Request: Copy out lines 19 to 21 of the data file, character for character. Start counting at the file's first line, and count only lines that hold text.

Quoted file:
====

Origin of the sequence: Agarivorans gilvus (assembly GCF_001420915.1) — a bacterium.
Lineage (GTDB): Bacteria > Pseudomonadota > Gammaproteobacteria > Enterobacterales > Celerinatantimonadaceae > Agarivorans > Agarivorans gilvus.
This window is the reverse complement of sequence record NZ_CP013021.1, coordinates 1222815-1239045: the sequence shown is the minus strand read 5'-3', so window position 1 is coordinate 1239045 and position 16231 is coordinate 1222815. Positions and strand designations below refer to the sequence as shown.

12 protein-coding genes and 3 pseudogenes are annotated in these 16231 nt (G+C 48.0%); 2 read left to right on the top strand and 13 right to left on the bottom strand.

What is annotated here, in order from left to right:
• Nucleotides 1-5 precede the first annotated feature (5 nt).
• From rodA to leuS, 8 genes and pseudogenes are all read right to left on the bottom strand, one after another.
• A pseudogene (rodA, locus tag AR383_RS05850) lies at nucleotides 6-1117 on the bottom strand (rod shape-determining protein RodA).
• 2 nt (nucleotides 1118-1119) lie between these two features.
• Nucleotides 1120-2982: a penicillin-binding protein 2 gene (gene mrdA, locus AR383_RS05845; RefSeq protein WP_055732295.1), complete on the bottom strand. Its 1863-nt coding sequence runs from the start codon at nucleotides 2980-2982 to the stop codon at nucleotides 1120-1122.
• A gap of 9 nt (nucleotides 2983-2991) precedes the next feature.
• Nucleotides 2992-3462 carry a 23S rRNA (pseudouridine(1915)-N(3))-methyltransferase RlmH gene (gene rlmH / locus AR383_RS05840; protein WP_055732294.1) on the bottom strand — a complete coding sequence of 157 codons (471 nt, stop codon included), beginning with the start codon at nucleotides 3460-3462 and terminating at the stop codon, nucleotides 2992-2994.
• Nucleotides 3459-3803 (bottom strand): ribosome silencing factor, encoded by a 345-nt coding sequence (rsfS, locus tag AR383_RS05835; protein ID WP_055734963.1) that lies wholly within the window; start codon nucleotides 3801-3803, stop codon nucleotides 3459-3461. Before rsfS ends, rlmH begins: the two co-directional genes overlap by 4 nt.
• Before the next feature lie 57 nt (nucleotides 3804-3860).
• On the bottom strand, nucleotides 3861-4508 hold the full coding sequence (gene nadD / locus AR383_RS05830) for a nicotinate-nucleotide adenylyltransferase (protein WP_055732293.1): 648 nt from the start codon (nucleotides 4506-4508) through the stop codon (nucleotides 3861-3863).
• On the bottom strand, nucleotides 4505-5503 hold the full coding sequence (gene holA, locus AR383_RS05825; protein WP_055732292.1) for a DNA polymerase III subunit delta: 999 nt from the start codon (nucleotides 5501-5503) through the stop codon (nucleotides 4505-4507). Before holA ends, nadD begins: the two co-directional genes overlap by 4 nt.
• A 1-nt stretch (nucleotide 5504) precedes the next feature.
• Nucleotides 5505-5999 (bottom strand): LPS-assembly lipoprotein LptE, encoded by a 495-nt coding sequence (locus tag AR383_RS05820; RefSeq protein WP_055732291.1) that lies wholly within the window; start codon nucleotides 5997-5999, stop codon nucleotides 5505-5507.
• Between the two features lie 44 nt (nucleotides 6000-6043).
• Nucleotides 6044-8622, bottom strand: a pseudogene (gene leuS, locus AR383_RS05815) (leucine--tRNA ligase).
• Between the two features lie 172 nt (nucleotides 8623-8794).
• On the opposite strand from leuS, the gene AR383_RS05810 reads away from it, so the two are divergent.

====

• Between the two features lie 44 nt (nucleotides 6000-6043).
• Nucleotides 6044-8622, bottom strand: a pseudogene (gene leuS, locus AR383_RS05815) (leucine--tRNA ligase).
• Between the two features lie 172 nt (nucleotides 8623-8794).